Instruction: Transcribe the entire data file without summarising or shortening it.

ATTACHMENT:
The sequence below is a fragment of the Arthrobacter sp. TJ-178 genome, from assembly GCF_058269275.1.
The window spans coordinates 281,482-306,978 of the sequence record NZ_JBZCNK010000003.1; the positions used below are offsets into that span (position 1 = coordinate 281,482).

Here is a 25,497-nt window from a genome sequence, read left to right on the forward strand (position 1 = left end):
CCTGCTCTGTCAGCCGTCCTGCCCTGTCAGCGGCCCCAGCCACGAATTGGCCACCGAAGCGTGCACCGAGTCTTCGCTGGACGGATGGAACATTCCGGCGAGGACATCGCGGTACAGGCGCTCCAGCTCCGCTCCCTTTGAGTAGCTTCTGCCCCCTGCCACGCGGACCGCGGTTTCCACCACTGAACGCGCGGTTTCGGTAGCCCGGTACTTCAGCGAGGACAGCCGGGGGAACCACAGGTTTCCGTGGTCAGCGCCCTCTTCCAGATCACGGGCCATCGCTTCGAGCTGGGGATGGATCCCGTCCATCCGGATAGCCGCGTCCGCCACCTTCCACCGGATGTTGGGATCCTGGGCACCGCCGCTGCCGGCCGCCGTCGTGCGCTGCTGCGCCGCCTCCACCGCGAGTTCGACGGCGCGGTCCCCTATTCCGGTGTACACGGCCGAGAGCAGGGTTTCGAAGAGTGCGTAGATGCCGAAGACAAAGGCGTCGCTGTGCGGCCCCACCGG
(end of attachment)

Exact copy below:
The sequence below is a fragment of the Arthrobacter sp. TJ-178 genome, from assembly GCF_058269275.1.
The window spans coordinates 281,482-306,978 of the sequence record NZ_JBZCNK010000003.1; the positions used below are offsets into that span (position 1 = coordinate 281,482).

Here is a 25,497-nt window from a genome sequence, read left to right on the forward strand (position 1 = left end):
CCTGCTCTGTCAGCCGTCCTGCCCTGTCAGCGGCCCCAGCCACGAATTGGCCACCGAAGCGTGCACCGAGTCTTCGCTGGACGGATGGAACATTCCGGCGAGGACATCGCGGTACAGGCGCTCCAGCTCCGCTCCCTTTGAGTAGCTTCTGCCCCCTGCCACGCGGACCGCGGTTTCCACCACTGAACGCGCGGTTTCGGTAGCCCGGTACTTCAGCGAGGACAGCCGGGGGAACCACAGGTTTCCGTGGTCAGCGCCCTCTTCCAGATCACGGGCCATCGCTTCGAGCTGGGGATGGATCCCGTCCATCCGGATAGCCGCGTCCGCCACCTTCCACCGGATGTTGGGATCCTGGGCACCGCCGCTGCCGGCCGCCGTCGTGCGCTGCTGCGCCGCCTCCACCGCGAGTTCGACGGCGCGGTCCCCTATTCCGGTGTACACGGCCGAGAGCAGGGTTTCGAAGAGTGCGTAGATGCCGAAGACAAAGGCGTCGCTGTGCGGCCCCACCGG